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Insurance failing climate change

The home and contents insurance market is failing to protect people against extreme weather events, with customers struggling to access and afford the insurance they need, new research shows.

A report* commissioned by a coalition of advocacy groups including the Climate Council, Financial Counselling Australia and CHOICE, found that two in five respondents to a national survey of home and contents insurance policyholders reported that they had been impacted by extreme weather events in the past five years.

“Yet our research found that the insurance market is failing to cover these events fairly and affordably”, said CHOICE CEO, Alan Kirkland.

“Many people are being forced to pay higher premiums, reduce their cover, or abandon insurance entirely.

“Home and contents insurance needs to be simpler, fairer and more affordable”, Kirkland suggested, adding that other solutions are also necessary, such as planning for relocation of communities in high-risk areas and funding for people to make their homes more resilient.

The research revealed five key problems with the home and contents insurance market:

– Complex product design. Home and contents policies are complex and difficult to compare across insurers, often leading to people being unintentionally underinsured.
– Unaffordable premiums. At their most recent renewal, 87 per cent of policyholders have seen their premiums rise. Insurance unaffordability is worse in disaster-prone areas, and many households on low incomes have been priced out of the insurance market completely.
– Inaccessible information on natural hazard risk. Finding information on the level of risk to your home is very difficult, and the information that is available is piecemeal and often inaccurate.
– Actions by homeowners to mitigate risk are not being considered by insurers. Nearly one in two (44 per cent) of policyholders would consider investing in measures to lower the cost of their premium but many insurers do not recognise these kinds of measures when pricing policies.
– Housing in high-risk areas needs solutions beyond insurance. When homes are no longer insurable or safe to live in governments need to plan for other solutions, including relocation.

The coalition behind the research is calling on the government to take the following steps to ensure people are protected from the risks associated with extreme weather events:

– Make home and contents insurance simpler, fairer and more affordable by standardising definitions and requiring insurers to proactively warn customers about underinsurance.
– Conduct an independent review of the affordability of home insurance – now and into the future.
– Trial home insurance subsidies in communities where insurance is unaffordable, particularly for people on low incomes.
– Provide funding to help people on low incomes to make their homes more resilient, and amend residential tenancy laws so landlords make rented properties more resilient to climate risks.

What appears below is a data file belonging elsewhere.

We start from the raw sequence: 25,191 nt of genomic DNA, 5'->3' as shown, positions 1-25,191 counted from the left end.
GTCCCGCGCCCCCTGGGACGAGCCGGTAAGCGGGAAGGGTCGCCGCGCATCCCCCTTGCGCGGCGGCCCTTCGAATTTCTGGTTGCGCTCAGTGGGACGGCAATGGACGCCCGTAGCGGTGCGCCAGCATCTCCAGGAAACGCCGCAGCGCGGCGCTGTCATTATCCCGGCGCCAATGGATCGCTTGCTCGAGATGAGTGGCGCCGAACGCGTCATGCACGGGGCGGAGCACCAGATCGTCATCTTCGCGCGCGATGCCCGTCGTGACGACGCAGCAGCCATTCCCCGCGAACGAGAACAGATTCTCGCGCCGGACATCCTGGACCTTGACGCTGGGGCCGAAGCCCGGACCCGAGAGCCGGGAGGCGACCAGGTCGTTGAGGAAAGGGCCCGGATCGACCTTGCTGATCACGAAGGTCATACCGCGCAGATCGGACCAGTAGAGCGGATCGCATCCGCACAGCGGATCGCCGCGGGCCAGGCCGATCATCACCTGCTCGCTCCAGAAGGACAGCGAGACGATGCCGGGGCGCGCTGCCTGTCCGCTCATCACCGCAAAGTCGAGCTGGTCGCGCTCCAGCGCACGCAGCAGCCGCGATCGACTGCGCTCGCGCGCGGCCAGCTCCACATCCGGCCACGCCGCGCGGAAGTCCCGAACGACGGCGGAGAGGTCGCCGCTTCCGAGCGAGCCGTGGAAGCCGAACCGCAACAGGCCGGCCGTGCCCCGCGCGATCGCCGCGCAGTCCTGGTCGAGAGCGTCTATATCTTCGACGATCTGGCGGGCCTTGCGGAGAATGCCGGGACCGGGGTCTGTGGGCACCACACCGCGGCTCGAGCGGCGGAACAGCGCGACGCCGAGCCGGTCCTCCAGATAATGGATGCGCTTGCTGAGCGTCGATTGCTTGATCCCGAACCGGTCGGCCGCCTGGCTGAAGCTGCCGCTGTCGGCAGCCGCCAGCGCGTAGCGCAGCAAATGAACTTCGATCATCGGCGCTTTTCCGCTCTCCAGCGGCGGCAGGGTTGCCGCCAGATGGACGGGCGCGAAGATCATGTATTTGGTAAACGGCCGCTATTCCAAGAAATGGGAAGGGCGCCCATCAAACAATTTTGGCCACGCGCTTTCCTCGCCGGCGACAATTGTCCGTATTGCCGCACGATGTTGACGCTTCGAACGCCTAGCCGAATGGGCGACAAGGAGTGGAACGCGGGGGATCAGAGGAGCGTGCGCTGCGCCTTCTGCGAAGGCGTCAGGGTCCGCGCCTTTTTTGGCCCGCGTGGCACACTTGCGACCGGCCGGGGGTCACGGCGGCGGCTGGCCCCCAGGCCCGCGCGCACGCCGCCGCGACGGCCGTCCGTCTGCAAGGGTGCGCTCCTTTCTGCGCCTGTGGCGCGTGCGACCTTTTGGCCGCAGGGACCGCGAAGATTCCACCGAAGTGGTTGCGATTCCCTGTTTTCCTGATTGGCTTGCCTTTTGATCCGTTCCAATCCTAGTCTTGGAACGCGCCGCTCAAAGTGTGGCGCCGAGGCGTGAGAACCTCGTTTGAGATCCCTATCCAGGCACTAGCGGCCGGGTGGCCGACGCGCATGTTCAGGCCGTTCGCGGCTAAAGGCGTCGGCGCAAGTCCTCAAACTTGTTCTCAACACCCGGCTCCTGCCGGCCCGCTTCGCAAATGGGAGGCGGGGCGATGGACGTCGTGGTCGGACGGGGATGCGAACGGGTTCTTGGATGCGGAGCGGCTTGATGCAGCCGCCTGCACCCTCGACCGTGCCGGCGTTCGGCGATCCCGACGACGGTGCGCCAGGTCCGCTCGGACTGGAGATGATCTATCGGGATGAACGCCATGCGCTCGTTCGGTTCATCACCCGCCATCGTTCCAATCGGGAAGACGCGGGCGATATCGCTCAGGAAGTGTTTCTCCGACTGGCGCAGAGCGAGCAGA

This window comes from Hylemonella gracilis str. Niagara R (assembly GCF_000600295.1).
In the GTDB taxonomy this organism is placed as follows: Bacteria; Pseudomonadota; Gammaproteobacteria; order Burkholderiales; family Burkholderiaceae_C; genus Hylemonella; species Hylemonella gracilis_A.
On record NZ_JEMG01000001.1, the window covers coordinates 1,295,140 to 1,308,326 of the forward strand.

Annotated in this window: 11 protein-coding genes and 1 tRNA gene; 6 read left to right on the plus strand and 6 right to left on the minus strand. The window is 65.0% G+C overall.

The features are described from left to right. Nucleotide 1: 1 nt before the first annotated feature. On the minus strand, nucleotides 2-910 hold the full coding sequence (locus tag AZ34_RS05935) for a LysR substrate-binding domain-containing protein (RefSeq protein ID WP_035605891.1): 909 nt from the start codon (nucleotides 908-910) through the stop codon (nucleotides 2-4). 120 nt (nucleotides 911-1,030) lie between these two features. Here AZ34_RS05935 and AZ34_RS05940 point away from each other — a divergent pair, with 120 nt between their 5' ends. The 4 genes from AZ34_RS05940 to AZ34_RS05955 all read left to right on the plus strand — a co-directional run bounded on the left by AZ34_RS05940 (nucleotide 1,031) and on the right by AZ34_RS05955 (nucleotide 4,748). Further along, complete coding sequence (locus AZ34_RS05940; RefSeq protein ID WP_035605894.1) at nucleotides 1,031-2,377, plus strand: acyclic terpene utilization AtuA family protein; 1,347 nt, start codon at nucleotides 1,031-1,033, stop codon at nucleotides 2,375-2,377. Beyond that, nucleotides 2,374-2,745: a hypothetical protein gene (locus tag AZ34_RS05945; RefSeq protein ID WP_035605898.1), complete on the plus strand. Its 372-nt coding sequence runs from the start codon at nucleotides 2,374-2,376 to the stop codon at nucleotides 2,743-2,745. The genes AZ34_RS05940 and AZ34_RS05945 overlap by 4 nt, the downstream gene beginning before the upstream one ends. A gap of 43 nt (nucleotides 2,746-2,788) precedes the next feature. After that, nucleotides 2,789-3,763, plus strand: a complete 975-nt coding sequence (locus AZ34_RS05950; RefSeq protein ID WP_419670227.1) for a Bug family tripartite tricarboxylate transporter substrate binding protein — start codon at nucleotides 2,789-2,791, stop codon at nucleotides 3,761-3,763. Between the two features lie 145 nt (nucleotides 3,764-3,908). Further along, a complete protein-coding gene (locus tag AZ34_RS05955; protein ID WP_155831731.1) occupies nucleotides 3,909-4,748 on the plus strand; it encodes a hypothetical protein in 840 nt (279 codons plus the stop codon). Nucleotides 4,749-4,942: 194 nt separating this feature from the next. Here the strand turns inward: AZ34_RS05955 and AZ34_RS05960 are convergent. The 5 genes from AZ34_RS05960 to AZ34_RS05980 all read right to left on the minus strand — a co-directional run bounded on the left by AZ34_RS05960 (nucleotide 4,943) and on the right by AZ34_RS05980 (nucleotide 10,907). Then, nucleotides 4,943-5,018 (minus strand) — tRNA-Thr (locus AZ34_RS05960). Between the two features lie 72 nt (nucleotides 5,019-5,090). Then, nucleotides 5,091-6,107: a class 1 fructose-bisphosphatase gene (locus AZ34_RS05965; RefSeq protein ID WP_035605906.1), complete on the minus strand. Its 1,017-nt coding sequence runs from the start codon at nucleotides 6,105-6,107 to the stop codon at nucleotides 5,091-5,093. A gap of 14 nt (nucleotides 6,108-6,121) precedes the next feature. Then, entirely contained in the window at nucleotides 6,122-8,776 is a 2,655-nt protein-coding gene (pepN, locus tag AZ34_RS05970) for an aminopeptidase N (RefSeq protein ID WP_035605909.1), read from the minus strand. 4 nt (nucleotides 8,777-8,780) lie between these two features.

– Create a database that provides easily understood, publicly available information on current and future climate risks to people’s homes.
– Adopt a national approach to planning for relocation of communities at high risk of natural disasters.

Kirkland predicts that as the climate crisis worsens, more homes will be damaged or destroyed.

“Insurance can play an important role in helping people to recover and rebuild their lives but unless governments and the industry accept the need for sweeping change, fewer and fewer people will have the benefit of insurance when they most need it”, he said.

According to Financial Counselling CEO Fiona Guthrie, the report confirmed that the Australian insurance industry is not delivering when it comes to providing cover for people impacted by weather events.

“Only last week, the Assistant Treasurer, Stephen Jones, described insurance as an essential item that people must have”, Guthrie said. “We agree, of course, but we are now seeing homeowners from several states, from both low- and middle-income households, who simply can’t afford property insurance because, in many cases, policies are costing tens of thousands of dollars.”

Ms Guthrie added that given the increasingly high cost of home insurance, particularly in disaster-prone areas, there needs to be significant decisions made about how and where people live in the future.

“And that decision should involve not just the home-owner, but regulators, insurers, banks and governments. We need to openly canvass all the options in order to bring the cost of insurance down”, she concluded.

*The report was commissioned by the Climate Council, Financial Counselling Australia, Financial Rights Legal Centre, CHOICE, and the Tenants’ Union of NSW, and is based on a nationwide survey of home insurance policyholders, in depth interviews with people affected by extreme weather events, and interviews with key civil society groups.

About Adam Nobel

CEO | Principal
M. Bus, Grad Dip Adv, B.Int Bus, LREA


0417 007 001

Adam is the founder and Principal of Hugo Alexander Property Group. With a previous career in advertising, 22 years experience in property investment, and 16 years in Brisbane real estate, he knows the market inside out to ensure his clients grow their wealth faster.

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